Stuck Mojo – Here Come the Infidels (Stuck Mojo Music)Monday, 4th July 2016
Always a bummer how Mordred get left out of the early rap metal equation. The Bay Area group actually started out as a straight-level thrash band before vocalist Scott Holderby began to incorporate his superlative rhyme skills. Subsequent albums Fool’s Game (1989) and In This Life (1991) earned Mordred a sizeable following, but they were never able to capitalize on the popularity of Limp Bizkit and Rage Against the Machine, two bands they were well ahead of. Stuck Mojo largely falls into the same category; they too were early, never developed a sizeable stateside following, and, were beset with lineup turmoil. Therefore, it’s a semi-miracle they’re even putting out an album like Here Come the Infidels.
A short-lived reunion with original vocalist Bonz saw the rapper come and go rather quickly, but main dude Rich Ward appears to have found his man with Robby J. J., of course, is tasked with being able to rap over Ward’s formidable groove metal riffs, some of which still sound bouncy and fresh (see: “Rape Whistle” and “Verbal Combat”). J. (and Ward) even work in some big-league clean vocals on “I Am Legion,” which in all honesty, shows the band is better off using sung vocals on a more frequently basis. But as always the case with Stuck Mojo, you have to take the good with the bad. Hard to work around the goofy subject matter found on “Charles Bronson” or “Destroyer,” which is essentially J. rapping over a drum loop. (“Tambourine” isn’t far behind.) Eh, not really happening.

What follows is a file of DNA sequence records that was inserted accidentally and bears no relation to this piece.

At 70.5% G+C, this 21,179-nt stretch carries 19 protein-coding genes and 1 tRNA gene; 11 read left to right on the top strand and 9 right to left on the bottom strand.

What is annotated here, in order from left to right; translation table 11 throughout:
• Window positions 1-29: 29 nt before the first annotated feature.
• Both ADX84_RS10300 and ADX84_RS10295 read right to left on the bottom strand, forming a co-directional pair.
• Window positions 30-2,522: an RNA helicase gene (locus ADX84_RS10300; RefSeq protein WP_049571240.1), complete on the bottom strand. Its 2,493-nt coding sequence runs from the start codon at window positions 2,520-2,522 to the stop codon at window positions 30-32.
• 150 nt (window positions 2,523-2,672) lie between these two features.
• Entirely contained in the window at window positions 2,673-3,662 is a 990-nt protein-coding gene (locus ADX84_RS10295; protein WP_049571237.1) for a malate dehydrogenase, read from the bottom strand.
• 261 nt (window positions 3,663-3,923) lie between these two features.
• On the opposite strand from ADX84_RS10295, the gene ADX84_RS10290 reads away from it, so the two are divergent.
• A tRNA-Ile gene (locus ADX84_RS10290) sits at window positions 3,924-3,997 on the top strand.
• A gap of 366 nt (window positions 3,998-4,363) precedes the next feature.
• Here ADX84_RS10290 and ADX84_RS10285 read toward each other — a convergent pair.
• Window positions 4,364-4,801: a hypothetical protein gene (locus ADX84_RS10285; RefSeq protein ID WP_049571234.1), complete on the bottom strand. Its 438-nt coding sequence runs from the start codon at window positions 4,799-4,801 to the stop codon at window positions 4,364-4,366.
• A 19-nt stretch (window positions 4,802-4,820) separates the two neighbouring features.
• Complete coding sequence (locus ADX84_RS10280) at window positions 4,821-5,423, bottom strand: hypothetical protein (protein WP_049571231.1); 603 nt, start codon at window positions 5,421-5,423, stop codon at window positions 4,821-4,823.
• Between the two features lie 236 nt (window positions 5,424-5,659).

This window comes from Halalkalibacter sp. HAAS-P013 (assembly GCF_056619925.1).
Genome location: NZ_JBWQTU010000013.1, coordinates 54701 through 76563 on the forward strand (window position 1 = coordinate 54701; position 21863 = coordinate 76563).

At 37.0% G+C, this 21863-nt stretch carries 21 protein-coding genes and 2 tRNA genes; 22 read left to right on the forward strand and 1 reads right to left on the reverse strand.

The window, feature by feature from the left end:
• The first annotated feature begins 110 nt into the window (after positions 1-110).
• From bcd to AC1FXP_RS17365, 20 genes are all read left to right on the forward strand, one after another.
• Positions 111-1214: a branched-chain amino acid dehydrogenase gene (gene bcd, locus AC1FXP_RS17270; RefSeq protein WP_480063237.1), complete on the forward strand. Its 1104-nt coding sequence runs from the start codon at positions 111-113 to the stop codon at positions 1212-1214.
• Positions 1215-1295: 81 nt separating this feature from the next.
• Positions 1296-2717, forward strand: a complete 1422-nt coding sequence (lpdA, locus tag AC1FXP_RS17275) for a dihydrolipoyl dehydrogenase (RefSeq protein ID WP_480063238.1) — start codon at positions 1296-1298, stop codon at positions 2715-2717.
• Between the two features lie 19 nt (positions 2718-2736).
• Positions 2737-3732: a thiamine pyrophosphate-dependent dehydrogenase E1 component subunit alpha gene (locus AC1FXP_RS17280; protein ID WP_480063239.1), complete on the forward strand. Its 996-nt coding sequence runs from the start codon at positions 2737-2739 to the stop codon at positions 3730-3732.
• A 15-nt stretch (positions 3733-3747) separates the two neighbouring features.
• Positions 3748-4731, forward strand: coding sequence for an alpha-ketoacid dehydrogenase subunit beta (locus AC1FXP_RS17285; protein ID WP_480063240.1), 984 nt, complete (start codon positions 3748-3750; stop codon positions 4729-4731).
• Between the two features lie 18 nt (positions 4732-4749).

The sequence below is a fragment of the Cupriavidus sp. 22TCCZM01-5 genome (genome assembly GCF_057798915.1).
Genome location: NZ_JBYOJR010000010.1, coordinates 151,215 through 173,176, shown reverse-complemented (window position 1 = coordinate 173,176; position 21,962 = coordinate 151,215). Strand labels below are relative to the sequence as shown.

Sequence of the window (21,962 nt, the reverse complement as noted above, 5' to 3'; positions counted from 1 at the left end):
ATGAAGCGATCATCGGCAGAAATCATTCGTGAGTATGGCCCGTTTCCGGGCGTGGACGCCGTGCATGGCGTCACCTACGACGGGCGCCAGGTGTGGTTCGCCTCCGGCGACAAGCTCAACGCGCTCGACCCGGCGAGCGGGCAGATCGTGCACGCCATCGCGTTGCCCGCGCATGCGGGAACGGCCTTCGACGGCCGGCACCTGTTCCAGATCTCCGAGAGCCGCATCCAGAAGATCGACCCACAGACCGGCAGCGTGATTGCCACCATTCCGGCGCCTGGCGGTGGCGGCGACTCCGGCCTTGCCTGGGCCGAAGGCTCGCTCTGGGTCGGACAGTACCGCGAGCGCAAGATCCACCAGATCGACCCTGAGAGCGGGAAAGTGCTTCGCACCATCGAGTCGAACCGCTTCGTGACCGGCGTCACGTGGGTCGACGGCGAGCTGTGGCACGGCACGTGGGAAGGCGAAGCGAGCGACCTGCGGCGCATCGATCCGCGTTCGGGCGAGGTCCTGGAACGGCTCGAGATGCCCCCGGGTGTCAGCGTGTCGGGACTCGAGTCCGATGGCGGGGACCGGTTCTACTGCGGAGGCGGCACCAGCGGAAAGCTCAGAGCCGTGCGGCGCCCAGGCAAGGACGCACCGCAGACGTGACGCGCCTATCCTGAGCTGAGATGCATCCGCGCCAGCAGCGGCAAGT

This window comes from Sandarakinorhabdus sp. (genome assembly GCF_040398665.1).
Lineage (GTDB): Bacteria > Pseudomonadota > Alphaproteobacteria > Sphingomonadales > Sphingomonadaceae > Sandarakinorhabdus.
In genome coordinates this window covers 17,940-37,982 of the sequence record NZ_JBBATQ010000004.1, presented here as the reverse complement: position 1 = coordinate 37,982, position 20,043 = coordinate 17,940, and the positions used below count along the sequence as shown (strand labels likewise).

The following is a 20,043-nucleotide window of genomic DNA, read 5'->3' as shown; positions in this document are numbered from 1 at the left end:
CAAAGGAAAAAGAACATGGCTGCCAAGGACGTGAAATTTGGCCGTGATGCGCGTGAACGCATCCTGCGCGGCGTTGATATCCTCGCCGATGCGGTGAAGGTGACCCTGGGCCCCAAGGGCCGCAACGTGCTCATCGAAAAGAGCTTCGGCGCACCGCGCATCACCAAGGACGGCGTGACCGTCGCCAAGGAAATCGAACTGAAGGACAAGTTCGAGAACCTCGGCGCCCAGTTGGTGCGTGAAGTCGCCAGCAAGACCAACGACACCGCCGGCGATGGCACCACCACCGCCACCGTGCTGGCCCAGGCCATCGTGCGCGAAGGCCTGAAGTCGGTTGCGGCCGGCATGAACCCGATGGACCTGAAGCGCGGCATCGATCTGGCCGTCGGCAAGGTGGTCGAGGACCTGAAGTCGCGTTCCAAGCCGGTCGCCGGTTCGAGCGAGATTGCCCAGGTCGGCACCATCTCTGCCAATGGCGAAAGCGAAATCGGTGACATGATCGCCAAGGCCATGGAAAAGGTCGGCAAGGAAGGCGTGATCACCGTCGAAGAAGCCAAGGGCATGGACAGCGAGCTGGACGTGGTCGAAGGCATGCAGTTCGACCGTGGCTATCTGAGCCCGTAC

But really, the fact Stuck Mojo is still around is good enough. They had their day in the sun in 1998 with Rising, definitely, and had some obvious up-and-downs last decade while on Napalm Records. So as a self-funded band with a quality reputation, simply releasing albums on their own accord…it sure beats any drama-o-rama that was commonly associated with the Bonz era of the band.